Using repetition when learning to play a musical instrument is extremely important.  By playing something accurately over and over, you train your muscles to go through the actions needed to make music.  And, your brain learns patterns through repeated exposure to the same information.

Unfortunately, your muscles don’t really know right from wrong.  They just do what your brain tells them to do.  If, for whatever reason, you find yourself making the same mistake in the same place whenever you play a section of music, you know that your muscles have gotten the wrong message.

If you continue to allow yourself to make this mistake consistently, you’re building muscle memory for the mistake.  Since the muscles don’t know what your music sounds like, they’re just going to do the wrong action over and over again.

You can’t let this happen!

A consistent mistake will become part of your performance just like any other sequence you’re learning.  I have seen this creep into some of my students’ playing from time to time, and it’s difficult to watch.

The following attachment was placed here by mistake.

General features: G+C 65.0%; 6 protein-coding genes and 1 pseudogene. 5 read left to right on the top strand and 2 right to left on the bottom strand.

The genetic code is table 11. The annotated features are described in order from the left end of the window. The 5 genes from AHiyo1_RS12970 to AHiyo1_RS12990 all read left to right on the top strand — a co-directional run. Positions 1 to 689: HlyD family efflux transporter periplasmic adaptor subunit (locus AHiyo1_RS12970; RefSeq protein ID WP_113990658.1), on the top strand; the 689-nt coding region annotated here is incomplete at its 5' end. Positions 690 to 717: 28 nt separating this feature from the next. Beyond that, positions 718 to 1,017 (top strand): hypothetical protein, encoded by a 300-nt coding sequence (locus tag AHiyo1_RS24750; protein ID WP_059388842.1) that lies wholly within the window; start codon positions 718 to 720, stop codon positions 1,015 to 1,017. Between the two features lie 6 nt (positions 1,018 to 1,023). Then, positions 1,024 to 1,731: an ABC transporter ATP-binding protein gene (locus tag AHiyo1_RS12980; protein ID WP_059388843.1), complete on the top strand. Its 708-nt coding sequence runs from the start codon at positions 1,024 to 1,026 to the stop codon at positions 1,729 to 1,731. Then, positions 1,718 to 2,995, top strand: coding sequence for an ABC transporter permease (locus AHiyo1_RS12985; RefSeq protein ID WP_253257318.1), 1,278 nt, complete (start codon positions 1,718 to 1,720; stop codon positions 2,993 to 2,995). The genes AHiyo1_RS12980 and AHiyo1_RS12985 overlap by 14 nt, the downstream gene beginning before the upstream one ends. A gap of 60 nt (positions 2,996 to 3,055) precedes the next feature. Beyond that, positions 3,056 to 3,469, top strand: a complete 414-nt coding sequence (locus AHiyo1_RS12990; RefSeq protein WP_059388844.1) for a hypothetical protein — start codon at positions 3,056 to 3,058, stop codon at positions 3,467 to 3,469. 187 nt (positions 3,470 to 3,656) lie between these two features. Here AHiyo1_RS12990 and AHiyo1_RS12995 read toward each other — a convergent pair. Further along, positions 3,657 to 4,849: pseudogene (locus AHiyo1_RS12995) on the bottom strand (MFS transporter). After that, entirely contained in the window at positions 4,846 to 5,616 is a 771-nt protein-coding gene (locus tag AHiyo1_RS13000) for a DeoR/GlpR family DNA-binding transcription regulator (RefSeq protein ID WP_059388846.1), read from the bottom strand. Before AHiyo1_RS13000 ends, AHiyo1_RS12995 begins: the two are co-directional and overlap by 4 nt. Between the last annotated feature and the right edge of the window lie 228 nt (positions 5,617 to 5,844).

When mistakes happen, they usually fall into one of a few categories:

–shifting to a wrong note (or playing out of tune on a shift)

–going out of time to play something difficult

–stopping (even for just a fraction of a second) and trying again. 

If any of these happen to you twice in a row, you’ve got to take immediate action.  Stop what you’re doing.  Think about where the mistake is happening.  Play only the notes where the error is happening, but play them very, very slowly.  Make sure you can think about each note before you play it.

Catch yourself before anything goes wrong.  Make sure you only accept success! 

Mastering muscle memory is one of the most important skills you can develop if you want to learn to play your instrument quickly.  Just be sure your muscles are memorizing the correct set of actions.

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